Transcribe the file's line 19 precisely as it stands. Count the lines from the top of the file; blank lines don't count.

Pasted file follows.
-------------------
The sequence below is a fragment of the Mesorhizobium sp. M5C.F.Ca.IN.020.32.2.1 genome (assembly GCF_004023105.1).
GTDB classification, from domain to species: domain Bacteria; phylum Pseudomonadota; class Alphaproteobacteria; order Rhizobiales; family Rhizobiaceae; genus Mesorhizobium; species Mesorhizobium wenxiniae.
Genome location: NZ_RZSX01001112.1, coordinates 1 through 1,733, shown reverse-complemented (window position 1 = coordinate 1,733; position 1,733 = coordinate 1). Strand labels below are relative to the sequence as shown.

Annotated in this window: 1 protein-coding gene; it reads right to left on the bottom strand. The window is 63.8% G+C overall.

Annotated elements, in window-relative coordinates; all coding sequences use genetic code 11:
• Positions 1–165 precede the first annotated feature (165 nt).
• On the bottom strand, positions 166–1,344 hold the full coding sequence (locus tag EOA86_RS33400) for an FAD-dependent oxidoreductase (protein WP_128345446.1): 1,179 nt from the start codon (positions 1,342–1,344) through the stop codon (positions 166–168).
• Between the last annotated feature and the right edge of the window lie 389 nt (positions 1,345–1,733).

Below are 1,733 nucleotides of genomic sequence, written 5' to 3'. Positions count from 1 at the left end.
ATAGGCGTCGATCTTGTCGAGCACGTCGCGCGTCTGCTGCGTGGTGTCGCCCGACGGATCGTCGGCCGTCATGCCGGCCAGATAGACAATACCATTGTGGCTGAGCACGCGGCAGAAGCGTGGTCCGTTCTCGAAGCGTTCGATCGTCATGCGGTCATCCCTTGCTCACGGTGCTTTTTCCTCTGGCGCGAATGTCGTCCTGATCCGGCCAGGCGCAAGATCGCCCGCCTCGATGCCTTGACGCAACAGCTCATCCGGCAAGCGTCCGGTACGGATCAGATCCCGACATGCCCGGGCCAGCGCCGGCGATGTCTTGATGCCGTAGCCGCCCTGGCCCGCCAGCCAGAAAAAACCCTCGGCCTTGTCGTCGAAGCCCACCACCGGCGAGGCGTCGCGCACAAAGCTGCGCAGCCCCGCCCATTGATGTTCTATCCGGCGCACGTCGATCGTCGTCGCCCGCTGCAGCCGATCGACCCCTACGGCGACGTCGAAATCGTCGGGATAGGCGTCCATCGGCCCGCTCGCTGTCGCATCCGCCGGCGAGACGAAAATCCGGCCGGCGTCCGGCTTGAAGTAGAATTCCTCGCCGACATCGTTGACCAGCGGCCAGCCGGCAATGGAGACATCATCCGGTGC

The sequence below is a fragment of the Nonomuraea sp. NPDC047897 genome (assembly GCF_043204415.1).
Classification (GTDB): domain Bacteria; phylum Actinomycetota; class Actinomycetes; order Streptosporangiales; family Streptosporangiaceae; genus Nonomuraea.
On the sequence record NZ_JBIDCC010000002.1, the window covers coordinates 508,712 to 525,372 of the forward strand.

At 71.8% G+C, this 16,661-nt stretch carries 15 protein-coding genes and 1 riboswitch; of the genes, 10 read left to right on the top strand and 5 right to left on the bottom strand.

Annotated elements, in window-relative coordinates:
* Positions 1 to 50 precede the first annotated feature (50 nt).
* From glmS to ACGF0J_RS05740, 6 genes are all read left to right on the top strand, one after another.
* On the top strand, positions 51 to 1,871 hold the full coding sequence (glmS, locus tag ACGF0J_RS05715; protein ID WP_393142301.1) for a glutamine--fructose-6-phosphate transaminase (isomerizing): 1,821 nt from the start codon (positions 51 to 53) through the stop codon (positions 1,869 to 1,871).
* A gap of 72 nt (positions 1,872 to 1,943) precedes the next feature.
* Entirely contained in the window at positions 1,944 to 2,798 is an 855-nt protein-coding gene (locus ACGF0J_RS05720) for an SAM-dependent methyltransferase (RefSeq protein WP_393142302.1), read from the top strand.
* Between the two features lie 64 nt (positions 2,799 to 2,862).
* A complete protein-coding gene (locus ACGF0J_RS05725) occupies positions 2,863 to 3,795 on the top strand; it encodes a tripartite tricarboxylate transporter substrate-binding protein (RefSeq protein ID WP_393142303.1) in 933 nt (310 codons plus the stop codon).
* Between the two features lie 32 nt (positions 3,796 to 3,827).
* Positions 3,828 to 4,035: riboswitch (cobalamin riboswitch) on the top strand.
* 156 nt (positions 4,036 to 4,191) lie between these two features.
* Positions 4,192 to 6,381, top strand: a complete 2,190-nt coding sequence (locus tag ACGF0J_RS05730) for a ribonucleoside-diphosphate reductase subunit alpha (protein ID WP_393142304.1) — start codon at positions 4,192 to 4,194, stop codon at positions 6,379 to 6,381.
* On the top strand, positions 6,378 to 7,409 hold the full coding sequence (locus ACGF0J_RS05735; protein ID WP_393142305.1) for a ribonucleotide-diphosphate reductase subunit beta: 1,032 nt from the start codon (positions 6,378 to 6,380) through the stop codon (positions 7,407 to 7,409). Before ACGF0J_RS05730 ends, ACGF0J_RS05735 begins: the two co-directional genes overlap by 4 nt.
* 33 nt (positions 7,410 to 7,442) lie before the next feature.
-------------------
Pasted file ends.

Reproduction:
* A gap of 72 nt (positions 1,872 to 1,943) precedes the next feature.